seagullSparkling seas sound like hopeful things, especially if you’re a majestic seagull flying far above, bathed in perpetual sunshine. But then, perhaps the water below is shining with the shards of broken hopes which float on its surface, is its beauty treacherous or in earnest? So asks the singer of the title song which recurs throughout the film as if to undercut even its brief moments of happiness. There is precious little joy to be found in the lives of the two protagonists of Oh Seagull, Have You Seen the Sparkling Ocean? : An Encounter (鴎よ、きらめく海を見たか めぐり逢い, Kamome yo, Kirameku Umi wo Mitaka: Meguriai), only pain and confusion as they try to rebuild their ruined lives in an uncaring city.

Katsuo is a drifting young man, one of the many to have escaped the mining industry after the pits began to close down but now finds only temporary manual work available to him. In Tokyo, he works as part of a window washing team, gazing into high rise office buildings which are a world away from his precarious hand to mouth existence. In one particular window he spots an office lady attempting to straighten her stockings in an otherwise empty room. Smitten he decides to pursue the woman though she is far from interested in a peeping tom of a window guy who’s coming on far too strong.

Kumi has her own problems. Like Katsuo she’s found herself in the city after escaping a life of poverty and the unwanted attentions of a relative in a fishing village. Her sights are set a little higher in the increasingly consumerist environment of ‘70s Tokyo, hence her high rise career and desire to find the right kind of husband. However, even here, she doesn’t seem able to get away from possessive men and is stalked by an ex-boyfriend who just won’t take no for an answer.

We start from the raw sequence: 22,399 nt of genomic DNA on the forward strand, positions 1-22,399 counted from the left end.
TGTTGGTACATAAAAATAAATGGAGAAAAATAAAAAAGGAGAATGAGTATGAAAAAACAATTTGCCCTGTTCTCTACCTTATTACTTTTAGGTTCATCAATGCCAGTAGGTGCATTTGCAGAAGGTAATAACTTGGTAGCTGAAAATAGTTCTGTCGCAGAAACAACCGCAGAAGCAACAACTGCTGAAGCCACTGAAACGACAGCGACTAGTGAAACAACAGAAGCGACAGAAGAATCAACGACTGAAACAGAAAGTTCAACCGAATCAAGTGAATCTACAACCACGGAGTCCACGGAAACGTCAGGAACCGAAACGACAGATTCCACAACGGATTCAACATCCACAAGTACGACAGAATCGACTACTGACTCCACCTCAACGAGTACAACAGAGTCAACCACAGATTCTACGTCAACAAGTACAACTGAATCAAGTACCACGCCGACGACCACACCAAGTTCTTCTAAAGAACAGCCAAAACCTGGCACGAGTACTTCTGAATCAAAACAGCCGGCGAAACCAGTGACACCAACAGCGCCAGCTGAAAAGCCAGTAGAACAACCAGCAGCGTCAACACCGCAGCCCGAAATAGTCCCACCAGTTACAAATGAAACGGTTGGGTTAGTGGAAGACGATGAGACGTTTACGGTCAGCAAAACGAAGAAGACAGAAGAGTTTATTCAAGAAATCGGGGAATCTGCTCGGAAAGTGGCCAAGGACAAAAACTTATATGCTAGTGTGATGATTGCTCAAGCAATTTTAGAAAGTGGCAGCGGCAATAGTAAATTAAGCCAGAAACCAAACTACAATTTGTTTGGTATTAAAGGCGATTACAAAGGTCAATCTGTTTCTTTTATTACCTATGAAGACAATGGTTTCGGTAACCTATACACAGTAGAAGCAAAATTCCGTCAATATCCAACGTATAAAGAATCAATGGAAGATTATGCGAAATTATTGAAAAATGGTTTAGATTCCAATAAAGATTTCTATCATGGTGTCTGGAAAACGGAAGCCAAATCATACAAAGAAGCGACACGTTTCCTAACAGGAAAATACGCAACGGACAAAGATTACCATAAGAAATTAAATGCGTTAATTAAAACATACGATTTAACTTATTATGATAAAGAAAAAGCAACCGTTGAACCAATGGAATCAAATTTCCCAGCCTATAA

Eventually Kumi and Katsuo grow closer but on a visit to the beach come across an injured seagull which Kumi immediately tries to bury despite the fact it isn’t actually dead yet – better to die than live on in shame, says Kumi. Katsuo disagrees and decides to take it home and nurse it back to health though Kumi breaks up with him because of it. After a chance encounter the pair get back together but their fragile love story is under attack from every possible direction.

Katsuo and Kumi have each led difficult lives though they have very different ways of coping with trauma. Katuso has retreated into a fantasy world inspired by Gaugin’s famous painting Where do we come from? What are we? Where are we going?. When he first meets Kumi, all Katsuo can talk about is Resipuruko and how wonderful everything will be when he gets there. The speech exasperates Kumi who at first feels stupid for not having heard of Resipuruko, but then cheated to discover its just a made up place of the kind that children create out of fun. Nevertheless, Resipuruko continues to become a symbol in their lives, a place of hope and peace in which they would be able to live together freely and in comfort, away from the difficulties of everyday city life.

Katsuo is cheerful and optimistic. Not exactly forward looking but proceeding in the name of hope. Kumi is driven more by fear and resentment, constantly looking behind her rather than ahead. Though Katsuo’s life has not been easy, Kumi has experienced more suffering with less agency which has left her with far less capacity for making the best of things. Like Nina in Chekov’s play, she is the seagull – something beautiful, destroyed, just because it could be. Katsuo’s efforts to heal the wounded bird run in parallel to his desire to save Kumi but then, the seagull wants to be free and Kumi is forced to feel as if she never will be.

At one point Kumi says she and Katsuo are on different sides of an invisible window and it’s true that they’re opposites in many ways – he thrives on fantasy, she is destroyed by reality, but they could be perfectly happy together if it weren’t for the vagaries of fate.  Oh Seagull, Have You Seen the Sparkling Ocean? : An Encounter, is a tale of tragedy as young lives are ruined by time and circumstance, leaving them with only broken hearts to face the unfair world before them. Resipuruko exists only in a spiritual sense, but it can be called forth if you believe in it enough. Dreams are fragile things, whether realistic or fantastical, but they, like the seagull, deserve their time to fly unfettered.


Original trailer (no subtitles)

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